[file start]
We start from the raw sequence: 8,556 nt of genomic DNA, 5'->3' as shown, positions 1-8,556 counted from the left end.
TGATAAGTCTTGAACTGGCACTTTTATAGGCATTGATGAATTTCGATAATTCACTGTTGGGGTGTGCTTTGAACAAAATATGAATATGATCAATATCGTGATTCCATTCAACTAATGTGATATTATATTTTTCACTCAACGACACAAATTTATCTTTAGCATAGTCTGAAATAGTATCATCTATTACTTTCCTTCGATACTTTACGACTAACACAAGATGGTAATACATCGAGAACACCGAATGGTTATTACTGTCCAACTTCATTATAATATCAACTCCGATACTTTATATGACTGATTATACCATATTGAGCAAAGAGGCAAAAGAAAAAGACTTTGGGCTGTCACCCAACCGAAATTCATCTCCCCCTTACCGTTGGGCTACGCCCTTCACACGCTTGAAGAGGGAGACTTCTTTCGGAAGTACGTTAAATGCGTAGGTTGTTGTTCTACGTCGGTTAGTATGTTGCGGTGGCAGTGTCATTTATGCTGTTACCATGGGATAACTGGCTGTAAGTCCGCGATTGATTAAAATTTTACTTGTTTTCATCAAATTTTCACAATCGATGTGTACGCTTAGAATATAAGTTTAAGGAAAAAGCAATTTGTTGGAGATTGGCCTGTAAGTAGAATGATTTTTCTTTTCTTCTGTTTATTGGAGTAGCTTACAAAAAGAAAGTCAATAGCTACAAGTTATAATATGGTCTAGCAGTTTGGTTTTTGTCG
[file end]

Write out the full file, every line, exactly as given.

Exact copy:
We start from the raw sequence: 8,556 nt of genomic DNA, 5'->3' as shown, positions 1-8,556 counted from the left end.
TGATAAGTCTTGAACTGGCACTTTTATAGGCATTGATGAATTTCGATAATTCACTGTTGGGGTGTGCTTTGAACAAAATATGAATATGATCAATATCGTGATTCCATTCAACTAATGTGATATTATATTTTTCACTCAACGACACAAATTTATCTTTAGCATAGTCTGAAATAGTATCATCTATTACTTTCCTTCGATACTTTACGACTAACACAAGATGGTAATACATCGAGAACACCGAATGGTTATTACTGTCCAACTTCATTATAATATCAACTCCGATACTTTATATGACTGATTATACCATATTGAGCAAAGAGGCAAAAGAAAAAGACTTTGGGCTGTCACCCAACCGAAATTCATCTCCCCCTTACCGTTGGGCTACGCCCTTCACACGCTTGAAGAGGGAGACTTCTTTCGGAAGTACGTTAAATGCGTAGGTTGTTGTTCTACGTCGGTTAGTATGTTGCGGTGGCAGTGTCATTTATGCTGTTACCATGGGATAACTGGCTGTAAGTCCGCGATTGATTAAAATTTTACTTGTTTTCATCAAATTTTCACAATCGATGTGTACGCTTAGAATATAAGTTTAAGGAAAAAGCAATTTGTTGGAGATTGGCCTGTAAGTAGAATGATTTTTCTTTTCTTCTGTTTATTGGAGTAGCTTACAAAAAGAAAGTCAATAGCTACAAGTTATAATATGGTCTAGCAGTTTGGTTTTTGTCG